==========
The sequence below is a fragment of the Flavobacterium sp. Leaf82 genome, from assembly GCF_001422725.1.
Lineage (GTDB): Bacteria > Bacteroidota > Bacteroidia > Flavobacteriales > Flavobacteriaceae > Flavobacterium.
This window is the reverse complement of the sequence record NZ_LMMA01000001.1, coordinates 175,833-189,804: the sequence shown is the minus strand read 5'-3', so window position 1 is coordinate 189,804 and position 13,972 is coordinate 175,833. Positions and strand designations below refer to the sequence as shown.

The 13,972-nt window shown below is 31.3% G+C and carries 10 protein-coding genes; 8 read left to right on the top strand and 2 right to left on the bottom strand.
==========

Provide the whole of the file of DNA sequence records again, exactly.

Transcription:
The sequence below is a fragment of the Flavobacterium sp. Leaf82 genome, from assembly GCF_001422725.1.
Lineage (GTDB): Bacteria > Bacteroidota > Bacteroidia > Flavobacteriales > Flavobacteriaceae > Flavobacterium.
This window is the reverse complement of the sequence record NZ_LMMA01000001.1, coordinates 175,833-189,804: the sequence shown is the minus strand read 5'-3', so window position 1 is coordinate 189,804 and position 13,972 is coordinate 175,833. Positions and strand designations below refer to the sequence as shown.

The 13,972-nt window shown below is 31.3% G+C and carries 10 protein-coding genes; 8 read left to right on the top strand and 2 right to left on the bottom strand.